Blogadda

Friday, January 8, 2016

The Banyan Tree

The sprawling banyan tree stood in the middle of the huge open ground outside the small village for decades. Like an aged and fatherly centurion, it stood there as a sentinel, as if protecting the little village and allowed kids to prance around its innumerable branches and hanging roots. Due to its opportunate vantage point, it had seen hundreds of weddings and deaths. It had seen people arriving and leaving the village, animated with different emotions. Their happiness and grief had scarred its gnarled bark and had made it a contemplative philosopher.

Lakkhu was not a philosopher. One cannot afford this luxury, when one has to toil in a 'two-bullock' field from sunrise to sunset. He was an unimaginative farmer and didn't deal in hypothesis. He only understood actuals and dealt in facts. He was sitting on one of the lower branches of the banyan tree, his feet dangling, and was lost in deep thoughts. This tree was his favorite place where he used to sit and brood upon the inequities of the life. The banyan tree was rumored to be haunted, so no one ventured near it after dark. Lakkhu didn't believe in rumors. Since last year, he had spent many nights sitting in its branches and has never encountered any ghosts or spirits. Hogwash! He thought bitterly! The greatest devils in the world are one's own kins, who will rob the skin off a person, if they get half a chance!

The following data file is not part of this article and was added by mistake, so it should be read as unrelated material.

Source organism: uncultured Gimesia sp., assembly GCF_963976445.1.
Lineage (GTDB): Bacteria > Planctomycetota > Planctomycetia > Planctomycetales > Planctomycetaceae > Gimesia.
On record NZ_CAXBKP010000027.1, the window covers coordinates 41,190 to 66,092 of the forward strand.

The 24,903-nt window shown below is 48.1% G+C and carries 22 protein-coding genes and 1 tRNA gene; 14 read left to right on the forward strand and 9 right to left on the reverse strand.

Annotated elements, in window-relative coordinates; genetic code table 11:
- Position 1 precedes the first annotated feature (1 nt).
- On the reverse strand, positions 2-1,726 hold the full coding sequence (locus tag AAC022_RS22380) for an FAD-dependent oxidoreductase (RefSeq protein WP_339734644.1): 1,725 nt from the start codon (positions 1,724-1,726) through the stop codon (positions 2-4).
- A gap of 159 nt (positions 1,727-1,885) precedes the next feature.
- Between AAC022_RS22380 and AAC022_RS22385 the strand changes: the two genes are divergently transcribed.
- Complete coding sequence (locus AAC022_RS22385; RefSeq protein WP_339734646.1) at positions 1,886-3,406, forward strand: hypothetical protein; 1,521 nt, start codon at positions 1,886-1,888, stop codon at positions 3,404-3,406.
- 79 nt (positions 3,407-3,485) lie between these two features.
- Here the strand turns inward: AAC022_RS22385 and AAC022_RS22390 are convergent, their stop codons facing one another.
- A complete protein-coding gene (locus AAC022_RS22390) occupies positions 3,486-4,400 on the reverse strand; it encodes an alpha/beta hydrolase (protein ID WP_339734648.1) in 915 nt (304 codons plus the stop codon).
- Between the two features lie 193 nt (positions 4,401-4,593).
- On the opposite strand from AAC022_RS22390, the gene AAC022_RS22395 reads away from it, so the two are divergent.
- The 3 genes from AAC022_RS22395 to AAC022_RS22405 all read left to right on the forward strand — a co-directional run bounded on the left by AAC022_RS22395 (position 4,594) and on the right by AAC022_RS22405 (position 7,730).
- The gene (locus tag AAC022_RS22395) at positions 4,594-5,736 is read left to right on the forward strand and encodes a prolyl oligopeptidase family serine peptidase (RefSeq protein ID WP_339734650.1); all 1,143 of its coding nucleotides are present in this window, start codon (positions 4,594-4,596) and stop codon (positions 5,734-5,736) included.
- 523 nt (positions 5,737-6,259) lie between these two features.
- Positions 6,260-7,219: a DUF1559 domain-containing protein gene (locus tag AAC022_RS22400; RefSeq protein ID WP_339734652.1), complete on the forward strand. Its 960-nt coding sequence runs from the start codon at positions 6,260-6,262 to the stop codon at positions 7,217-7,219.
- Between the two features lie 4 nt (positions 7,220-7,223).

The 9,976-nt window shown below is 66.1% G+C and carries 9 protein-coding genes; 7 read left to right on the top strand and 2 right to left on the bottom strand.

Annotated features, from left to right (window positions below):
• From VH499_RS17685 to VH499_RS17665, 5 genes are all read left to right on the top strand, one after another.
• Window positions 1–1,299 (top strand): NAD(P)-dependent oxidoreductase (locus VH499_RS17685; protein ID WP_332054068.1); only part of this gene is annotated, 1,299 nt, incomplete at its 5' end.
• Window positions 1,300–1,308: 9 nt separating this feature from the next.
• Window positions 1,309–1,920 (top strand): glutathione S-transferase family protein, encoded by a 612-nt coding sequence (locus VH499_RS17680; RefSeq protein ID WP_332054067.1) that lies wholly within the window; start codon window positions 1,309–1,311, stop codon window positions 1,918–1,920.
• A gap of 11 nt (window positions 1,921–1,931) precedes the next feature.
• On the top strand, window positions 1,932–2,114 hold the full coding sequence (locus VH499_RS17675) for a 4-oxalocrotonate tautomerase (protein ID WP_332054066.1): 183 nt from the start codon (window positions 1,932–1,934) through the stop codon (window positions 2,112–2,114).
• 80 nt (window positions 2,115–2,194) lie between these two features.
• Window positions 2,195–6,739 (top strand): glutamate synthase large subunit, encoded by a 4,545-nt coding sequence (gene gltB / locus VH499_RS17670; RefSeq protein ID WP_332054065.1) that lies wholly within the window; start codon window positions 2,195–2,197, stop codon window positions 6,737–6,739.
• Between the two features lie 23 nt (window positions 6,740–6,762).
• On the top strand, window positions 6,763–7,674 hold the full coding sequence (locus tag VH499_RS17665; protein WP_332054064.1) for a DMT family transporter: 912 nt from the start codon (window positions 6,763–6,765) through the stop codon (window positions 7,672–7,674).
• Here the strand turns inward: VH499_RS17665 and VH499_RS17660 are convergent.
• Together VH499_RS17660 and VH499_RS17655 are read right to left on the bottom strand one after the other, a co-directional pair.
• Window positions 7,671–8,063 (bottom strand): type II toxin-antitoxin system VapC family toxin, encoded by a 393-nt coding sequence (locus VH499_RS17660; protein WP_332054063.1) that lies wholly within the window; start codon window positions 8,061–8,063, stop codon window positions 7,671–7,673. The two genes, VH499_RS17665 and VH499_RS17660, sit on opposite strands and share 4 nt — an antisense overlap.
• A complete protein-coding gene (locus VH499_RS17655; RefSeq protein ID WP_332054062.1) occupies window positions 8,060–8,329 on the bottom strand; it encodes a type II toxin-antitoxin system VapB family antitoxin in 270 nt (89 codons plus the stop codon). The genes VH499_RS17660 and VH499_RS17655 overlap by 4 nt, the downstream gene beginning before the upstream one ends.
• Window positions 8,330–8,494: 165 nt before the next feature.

Today he came here just before the sunset and sat on one of the lower branches. He saw both of his younger brothers walking towards the tree, talking earnestly. Lakkhu was sure that they cannot spot him in the fading daylight,  still he hid himself behind dense foliage to ensure that he's not seen by them. He was curious to hear what these vermin were plotting. Lakkhu knew that they had their eyes on his small land and his house. They hated his guts and wanted his kids to starve. His elder daughter Gaura was of marriageable age and Lakkhu was worried. He didn't even have enough money at home to decently feed and clothe them. Now, these monsters were planning to sell his only source of survival! He invoked all the ghosts and spirits to attack and destroy these fiends. But, like gods, even spirits have a selfish trait and help only those, who don't require it. The needy are always ignored.

His brothers approached the tree. Girdhar, the elder of the two was laughing. "Did you see Lakkhu's wife crib for that sack of grains? That woman will never learn!"

Madho, the younger one smiled. "Bhaiya, it's all Lakkhu's doing. He has trained her to be like that. What can we do?"

Lakkhu's blood boiled after hearing this. He wanted to jump off the branches and smash their heads together till they split like rotten melons, but he controlled himself. There was more, he was sure and he wanted to hear it all. He wanted to see how low his brothers could sink in their avariciousness for his lands.